Critical windows when experience shapes the brain

Pat Levitt (Photo courtesy of CHLA)
Pat Levitt (Photo courtesy of CHLA)

Story courtesy of Children’s Hospital Los Angeles

Pat Levitt, PhD, Chief Scientific Officer at Children’s Hospital Los Angeles and Simms/Mann Chair in Developmental Neurogenetics, received a $3.7M grant from the National Institute of Mental Health to study development of neural circuits.

“Our laboratory investigates how the wiring of the brain that underlies cognition and social and emotional behavior is built over time,” says Dr. Levitt. “We want to determine the genetic factors that interact with early experiences to influence how these brain circuits develop.”

Early brain development is driven largely by genetic information. But as circuits form, there are specific periods of time during which the forming connections are plastic: experience and environmental factors modify the brain’s synapses – the connections between neurons – and shape their maturation. Although neuroscientists know that these windows exist, the mechanisms that control when these critical periods occur are a mystery. A better understanding will lay the groundwork for studies that can use experience and other ingredients of development to promote healthy brain circuit formation and function.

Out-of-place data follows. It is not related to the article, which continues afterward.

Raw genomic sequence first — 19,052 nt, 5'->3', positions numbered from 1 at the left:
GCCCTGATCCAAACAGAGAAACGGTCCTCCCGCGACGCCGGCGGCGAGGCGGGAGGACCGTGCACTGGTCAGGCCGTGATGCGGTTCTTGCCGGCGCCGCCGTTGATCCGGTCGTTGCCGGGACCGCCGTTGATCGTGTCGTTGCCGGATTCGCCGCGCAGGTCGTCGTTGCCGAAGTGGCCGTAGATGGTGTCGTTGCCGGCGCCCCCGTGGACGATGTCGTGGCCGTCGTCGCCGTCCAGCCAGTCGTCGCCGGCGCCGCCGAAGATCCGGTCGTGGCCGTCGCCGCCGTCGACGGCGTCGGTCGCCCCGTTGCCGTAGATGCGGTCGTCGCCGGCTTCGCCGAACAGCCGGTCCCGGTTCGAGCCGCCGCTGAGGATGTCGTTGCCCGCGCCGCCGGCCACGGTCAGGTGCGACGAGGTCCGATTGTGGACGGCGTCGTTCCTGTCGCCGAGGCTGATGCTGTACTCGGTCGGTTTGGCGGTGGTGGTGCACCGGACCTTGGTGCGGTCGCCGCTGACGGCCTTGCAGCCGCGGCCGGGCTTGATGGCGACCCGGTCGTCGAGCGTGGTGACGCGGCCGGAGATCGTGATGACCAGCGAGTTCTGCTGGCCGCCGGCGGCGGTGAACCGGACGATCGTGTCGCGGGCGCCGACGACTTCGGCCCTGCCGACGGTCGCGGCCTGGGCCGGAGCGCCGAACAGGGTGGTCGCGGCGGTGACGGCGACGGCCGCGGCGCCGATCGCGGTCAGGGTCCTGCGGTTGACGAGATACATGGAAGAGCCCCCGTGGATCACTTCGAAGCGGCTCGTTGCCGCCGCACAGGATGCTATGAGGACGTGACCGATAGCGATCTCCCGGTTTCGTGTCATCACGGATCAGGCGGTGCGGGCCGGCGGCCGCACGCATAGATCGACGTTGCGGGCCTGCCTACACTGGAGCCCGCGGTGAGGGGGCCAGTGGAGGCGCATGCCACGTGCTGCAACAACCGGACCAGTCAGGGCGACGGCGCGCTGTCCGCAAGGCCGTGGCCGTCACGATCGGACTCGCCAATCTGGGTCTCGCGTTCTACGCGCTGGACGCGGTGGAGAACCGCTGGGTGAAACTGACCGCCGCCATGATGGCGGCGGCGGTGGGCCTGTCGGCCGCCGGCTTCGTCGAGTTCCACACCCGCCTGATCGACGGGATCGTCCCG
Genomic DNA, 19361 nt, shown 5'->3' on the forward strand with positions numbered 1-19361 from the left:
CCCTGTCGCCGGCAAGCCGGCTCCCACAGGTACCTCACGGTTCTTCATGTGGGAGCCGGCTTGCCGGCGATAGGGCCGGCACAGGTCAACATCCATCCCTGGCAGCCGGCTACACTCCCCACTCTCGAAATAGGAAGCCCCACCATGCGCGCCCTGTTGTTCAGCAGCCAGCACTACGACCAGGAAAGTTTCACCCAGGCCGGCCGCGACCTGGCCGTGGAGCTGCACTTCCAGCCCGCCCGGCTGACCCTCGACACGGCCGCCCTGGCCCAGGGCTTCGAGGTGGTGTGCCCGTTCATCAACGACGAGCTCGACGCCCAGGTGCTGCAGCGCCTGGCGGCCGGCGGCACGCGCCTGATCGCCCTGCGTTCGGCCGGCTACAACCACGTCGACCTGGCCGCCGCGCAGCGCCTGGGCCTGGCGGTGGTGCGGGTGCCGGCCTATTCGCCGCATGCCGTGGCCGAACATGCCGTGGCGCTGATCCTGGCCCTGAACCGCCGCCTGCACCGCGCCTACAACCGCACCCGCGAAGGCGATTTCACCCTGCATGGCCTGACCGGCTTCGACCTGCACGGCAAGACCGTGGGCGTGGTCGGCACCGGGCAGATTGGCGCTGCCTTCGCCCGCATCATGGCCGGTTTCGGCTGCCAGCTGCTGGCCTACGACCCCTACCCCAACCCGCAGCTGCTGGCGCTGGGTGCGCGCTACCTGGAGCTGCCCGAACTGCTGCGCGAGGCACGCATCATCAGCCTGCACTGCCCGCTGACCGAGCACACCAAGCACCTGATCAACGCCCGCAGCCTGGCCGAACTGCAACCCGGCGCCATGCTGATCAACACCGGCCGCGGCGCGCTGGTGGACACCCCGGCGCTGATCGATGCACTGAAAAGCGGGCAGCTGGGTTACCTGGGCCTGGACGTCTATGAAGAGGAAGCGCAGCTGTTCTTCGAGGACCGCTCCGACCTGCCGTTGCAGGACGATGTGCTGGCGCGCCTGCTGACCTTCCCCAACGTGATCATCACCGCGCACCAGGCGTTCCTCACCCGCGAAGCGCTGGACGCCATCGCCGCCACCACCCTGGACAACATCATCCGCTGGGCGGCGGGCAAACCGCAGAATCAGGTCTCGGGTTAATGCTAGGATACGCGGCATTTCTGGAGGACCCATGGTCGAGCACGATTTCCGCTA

Dr. Levitt’s team discovered that a gene for a protein called the MET receptor functions in the developing brain to control the timing of when specific synapses mature. The new funding will allow the research team to determine the brain cells that are dependent upon proper function of MET to form healthy connections. His team will use advanced genetic tools to manipulate MET timing in preclinical models and determine how windows of optimal plasticity for learning and other behaviors can be controlled during development.

These studies continue with collaborators Kathie Eagleson, PhD, Associate Professor of Research in Pediatrics at CHLA and Keck School of Medicine, and Shenfeng Qiu, PhD, Associate Professor, University of Arizona School of Medicine, Phoenix.

Mentioned in this article: Pat Levitt, PhD